• Join over 1.2 million students every month
  • Accelerate your learning by 29%
  • Unlimited access from just £6.99 per month

Explain the aims of Mussolinis Foreign Policy in the 1920s.

Extracts from this document...


Transfer-Encoding: chunked June 2011 ? Explain the aims of Mussolini?s Foreign Policy in the 1920s. On coming to power in 1922, Mussolini did not have any clear foreign policy; he promised vague ideals of national glory and expansionism, but had no real plan to achieve these goals. He had loudly supported entry into the First World War and had condemned the peace settlement - the `mutilated victory' - but it was unclear what treaty revisions he would seek. He wanted to create a new Roman Empire with the Duce in control. There was no foreign policy `master plan', but in his first few months in office the new prime minister did begin to develop a general aim - in his words, `to make Italy great, respected and feared'. ...read more.


However, until during the 1920s these plans lacked detail. Mussolini was not sure which colonies would expand. Nor did he know how he would achieve `dominance' in the Mediterranean, or how much power he desired in the Balkans. Nevertheless, the Duce's overall objectives remained the same, even if circumstances, particularly the general situation in Europe, would force him to adopt a variety of tactics in pursuing these objectives. The Duce soon recognised that foreign affairs could provide him with the ideal stage - he would impress his fellow countrymen with spectacles where he would overshadow foreign statesmen, and defend and promote Italian interests with unending success. ...read more.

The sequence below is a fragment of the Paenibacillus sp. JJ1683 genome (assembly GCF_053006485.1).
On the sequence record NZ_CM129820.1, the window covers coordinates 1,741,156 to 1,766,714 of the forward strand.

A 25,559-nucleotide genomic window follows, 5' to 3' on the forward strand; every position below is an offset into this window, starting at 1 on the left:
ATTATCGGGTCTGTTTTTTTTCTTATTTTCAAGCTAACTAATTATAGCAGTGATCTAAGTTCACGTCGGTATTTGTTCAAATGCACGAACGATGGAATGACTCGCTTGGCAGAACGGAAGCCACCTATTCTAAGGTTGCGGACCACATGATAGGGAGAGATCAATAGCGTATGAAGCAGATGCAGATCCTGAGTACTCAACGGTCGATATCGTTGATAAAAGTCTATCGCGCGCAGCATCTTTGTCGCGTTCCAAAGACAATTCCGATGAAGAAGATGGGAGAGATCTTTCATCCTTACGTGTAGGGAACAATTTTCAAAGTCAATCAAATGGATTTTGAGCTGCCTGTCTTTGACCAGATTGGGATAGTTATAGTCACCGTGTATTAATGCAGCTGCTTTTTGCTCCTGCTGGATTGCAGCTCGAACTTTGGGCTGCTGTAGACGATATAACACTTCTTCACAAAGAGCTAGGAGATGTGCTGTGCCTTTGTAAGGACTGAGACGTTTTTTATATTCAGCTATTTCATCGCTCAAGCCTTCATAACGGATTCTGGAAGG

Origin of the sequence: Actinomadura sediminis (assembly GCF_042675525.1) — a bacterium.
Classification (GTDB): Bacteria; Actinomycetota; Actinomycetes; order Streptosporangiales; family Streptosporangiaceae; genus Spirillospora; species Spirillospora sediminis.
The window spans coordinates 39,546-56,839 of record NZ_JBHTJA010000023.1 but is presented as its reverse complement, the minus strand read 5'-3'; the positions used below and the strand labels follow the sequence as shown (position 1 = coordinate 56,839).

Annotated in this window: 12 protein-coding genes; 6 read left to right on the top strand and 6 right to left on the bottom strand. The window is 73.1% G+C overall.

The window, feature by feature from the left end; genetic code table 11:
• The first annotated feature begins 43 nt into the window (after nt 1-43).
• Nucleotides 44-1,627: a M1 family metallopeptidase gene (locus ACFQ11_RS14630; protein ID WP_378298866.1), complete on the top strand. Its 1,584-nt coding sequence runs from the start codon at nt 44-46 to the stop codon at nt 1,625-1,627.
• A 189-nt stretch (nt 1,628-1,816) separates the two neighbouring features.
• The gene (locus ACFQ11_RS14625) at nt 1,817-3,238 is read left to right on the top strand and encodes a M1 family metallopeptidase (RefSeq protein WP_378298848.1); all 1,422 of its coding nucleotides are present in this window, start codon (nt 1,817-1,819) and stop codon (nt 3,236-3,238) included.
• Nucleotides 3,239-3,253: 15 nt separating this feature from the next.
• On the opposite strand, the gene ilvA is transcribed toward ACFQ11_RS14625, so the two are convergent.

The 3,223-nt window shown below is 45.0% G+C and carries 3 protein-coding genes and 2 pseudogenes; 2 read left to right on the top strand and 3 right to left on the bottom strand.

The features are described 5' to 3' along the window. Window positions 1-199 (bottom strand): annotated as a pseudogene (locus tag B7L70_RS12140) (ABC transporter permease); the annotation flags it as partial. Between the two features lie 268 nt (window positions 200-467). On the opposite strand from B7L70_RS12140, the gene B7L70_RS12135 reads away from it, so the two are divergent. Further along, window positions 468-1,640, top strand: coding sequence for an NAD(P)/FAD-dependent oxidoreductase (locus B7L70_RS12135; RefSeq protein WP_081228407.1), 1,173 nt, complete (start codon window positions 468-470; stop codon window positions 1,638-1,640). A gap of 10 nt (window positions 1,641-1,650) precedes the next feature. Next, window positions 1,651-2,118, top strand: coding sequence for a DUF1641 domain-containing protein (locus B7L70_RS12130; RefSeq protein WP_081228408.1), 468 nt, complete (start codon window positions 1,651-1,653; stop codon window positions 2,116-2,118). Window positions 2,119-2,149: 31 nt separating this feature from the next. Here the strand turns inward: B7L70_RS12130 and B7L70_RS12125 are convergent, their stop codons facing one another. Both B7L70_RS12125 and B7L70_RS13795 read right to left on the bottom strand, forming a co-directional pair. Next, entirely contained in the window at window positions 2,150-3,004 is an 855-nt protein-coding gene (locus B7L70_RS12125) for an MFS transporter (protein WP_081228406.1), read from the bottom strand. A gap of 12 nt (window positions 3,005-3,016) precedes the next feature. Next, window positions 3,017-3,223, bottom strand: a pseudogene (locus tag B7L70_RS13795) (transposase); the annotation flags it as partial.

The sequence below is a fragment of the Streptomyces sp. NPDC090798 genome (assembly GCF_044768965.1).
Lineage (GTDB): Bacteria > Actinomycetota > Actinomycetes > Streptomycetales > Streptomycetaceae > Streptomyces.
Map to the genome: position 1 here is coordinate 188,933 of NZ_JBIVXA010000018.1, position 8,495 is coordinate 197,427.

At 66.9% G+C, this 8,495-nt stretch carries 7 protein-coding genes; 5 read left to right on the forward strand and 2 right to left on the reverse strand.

This could be seen as Mussolini wanting to adopt a pro-British approach to foreign policy in the later 1920s. He enjoyed being taken seriously as a European statesman. He would organise dramatic entrances to international conferences, as when he raced across Lake Maggiore in a flotilla of speedboats to Locarno. Italian press coverage was always extensive, suggesting that the Duce was being treated as an equal by the leaders of the great powers and that Mussolini's presence and contributions had been crucial in reaching such momentous European agreements. This was gross exaggeration - at Locarno, for instance, he attended only one session of the conference and did not even bother to read the final draft of the treaties - but it created a powerful impression in Italy. ...read more.

The above preview is unformatted text

This student written piece of work is one of many that can be found in our AS and A Level Modern European History, 1789-1945 section.

Found what you're looking for?

  • Start learning 29% faster today
  • 150,000+ documents available
  • Just £6.99 a month

Not the one? Search for your essay title...
  • Join over 1.2 million students every month
  • Accelerate your learning by 29%
  • Unlimited access from just £6.99 per month

See related essaysSee related essays

Related AS and A Level Modern European History, 1789-1945 essays

  1. Marked by a teacher